Review: Mutual Benefit – Skip a Sinking Stone
National Music Reviews
Skip a Sinking Stone
Mutual Benefit = Father John Misty + Radical Face
Remember the first time you heard Iron & Wine or Bon Iver? There are those musicians who become ubiquitous for the feelings they evoke, and no matter how many years later, you’ll put it on and remember an exact moment in the summer of 2008 when you were wearing a v-neck t-shirt and listening to “Skinny Love.” Perhaps it’s too early to say, but Skip a Sinking Stone could be woven into your 2016: a soft and lush album that reminds you of cherry blossoms and driving with your window down and learning to move on.
It seems a great injustice to categorize Skip a Sinking Stone as mere “indie folk,” for it is an illustrious, thoughtful and complex collection of songs. In his sophomore release, Jordan Lee has let go of resentment and is beginning to resign himself to the idea of happiness. The musical colors are deliberately peachy and slightly warm, as if he’s pulled open the curtains in a dark room and the light is beginning to creep in. Lee explores shadows and luminosity in the same breath—not to point out their differences, but to reveal their similarities.
The title track moves from stagnant and simple piano to a swelling triumph that comes promptly after he shares, “I’m so afraid to feel this way again / But I let you in.” This is no coincidence, as he highlights the significance of accepting the possibility of pain and choosing to continue forth. The space is filled with a swarm of slightly electronic bells and chimes, followed by a dizzying and beautiful symphonic string explosion. It’s a pivotal and heartaching moment in the album, and you feel yourself making it through to the other side as he does.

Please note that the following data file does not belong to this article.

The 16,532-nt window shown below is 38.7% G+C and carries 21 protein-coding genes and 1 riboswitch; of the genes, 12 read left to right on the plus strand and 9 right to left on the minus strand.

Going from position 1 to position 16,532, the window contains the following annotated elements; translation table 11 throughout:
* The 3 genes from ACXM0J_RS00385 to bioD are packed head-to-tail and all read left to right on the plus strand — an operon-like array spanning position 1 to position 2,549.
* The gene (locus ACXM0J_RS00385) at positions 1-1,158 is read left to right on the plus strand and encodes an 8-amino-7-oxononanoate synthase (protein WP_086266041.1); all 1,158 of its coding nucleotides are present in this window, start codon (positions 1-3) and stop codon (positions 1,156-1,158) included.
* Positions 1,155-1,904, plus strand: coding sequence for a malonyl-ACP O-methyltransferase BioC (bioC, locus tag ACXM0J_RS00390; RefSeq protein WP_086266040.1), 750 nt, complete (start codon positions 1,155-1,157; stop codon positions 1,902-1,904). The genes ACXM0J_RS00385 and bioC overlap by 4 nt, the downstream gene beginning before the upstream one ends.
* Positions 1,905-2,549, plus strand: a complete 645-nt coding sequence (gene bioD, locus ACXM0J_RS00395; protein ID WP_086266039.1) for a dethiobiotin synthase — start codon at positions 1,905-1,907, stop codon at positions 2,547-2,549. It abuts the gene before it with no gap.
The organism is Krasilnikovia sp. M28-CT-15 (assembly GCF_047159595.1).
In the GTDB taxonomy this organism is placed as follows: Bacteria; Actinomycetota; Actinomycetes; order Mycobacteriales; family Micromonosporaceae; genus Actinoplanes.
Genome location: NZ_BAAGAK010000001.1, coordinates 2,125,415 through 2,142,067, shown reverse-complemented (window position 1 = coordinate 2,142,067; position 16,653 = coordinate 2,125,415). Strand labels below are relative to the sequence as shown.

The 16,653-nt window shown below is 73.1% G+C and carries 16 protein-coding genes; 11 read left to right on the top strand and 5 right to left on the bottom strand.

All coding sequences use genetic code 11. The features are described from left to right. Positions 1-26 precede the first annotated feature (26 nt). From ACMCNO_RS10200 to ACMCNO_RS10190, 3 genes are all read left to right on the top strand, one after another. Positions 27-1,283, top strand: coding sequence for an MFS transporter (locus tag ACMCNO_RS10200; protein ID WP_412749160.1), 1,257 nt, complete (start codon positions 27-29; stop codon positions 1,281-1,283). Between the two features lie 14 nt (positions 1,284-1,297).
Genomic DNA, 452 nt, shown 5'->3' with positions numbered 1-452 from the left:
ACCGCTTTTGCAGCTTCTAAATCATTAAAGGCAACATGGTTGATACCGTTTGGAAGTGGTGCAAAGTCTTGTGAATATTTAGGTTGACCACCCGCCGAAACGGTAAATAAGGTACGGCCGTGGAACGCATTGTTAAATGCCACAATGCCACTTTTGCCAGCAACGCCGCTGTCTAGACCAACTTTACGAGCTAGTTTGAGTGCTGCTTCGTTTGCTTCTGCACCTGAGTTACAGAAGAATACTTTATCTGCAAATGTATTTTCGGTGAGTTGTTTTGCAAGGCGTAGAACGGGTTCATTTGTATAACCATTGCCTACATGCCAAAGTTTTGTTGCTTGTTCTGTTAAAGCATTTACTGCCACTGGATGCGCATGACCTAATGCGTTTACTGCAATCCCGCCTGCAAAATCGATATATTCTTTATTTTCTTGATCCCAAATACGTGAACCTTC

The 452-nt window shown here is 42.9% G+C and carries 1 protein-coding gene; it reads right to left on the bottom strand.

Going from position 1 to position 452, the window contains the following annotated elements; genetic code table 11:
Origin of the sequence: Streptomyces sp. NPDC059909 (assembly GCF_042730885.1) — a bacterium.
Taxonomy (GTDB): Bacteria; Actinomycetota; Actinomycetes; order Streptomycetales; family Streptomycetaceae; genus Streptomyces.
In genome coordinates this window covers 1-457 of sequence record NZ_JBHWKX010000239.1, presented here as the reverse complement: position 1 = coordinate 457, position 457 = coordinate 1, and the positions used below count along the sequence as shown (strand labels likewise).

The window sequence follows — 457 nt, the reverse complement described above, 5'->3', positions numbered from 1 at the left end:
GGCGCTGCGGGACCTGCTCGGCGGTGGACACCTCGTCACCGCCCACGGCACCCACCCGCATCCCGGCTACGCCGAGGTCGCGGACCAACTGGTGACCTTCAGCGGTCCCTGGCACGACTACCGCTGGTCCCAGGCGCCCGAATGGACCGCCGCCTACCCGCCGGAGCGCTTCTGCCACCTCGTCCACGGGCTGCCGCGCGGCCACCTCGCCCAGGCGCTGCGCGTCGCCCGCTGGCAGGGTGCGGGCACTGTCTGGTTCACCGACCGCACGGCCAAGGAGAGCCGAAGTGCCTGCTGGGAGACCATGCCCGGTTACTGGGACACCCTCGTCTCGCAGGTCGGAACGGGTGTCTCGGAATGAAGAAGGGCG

In “Closer, Still,” Lee hints at a budding, unadulterated romance as he sings about “places only we know.” The twinkling vocals and guitar remind one of the great, giddy unknowns that come with the beginnings of a love affair, the talking about everything and nothing for hours on end. The pace slows in “Lost Dreamers,” as Lee seems captivated in a willful suspension of doubt. Swirled in strings and touches of bells, we hear this: “If we get lost in our dreams / Wasn’t it worth all we’ve seen?”
“Getting Gone” seems to carry us to a transitional phase, one of traveling with a heavy mind. It’s easy to get swept up in the organ-esque keys and swirling strings as Lee reminds us, “If there’s one thing that I know / It’s that all good times go / And the hard times too.” The acoustic guitar that follows in “Not for Nothing” feels especially intimate as Lee delves into an understated yet piercing ballad about leaving and not being afraid to come back. He muses, “Home is closer every day / And just a little past the haze.”
Skip a Sinking Stone is a journey through the seasons of the mind, with Lee as our wise and sincere tour guide. Through insecurities and fears, he delicately points us towards tranquility—or, at least as much tranquility as one can truly expect to find in life. If there’s one message that seems to shout through his softness, it’s that all you can do is embrace the road that you’re on. –Kia McGinnis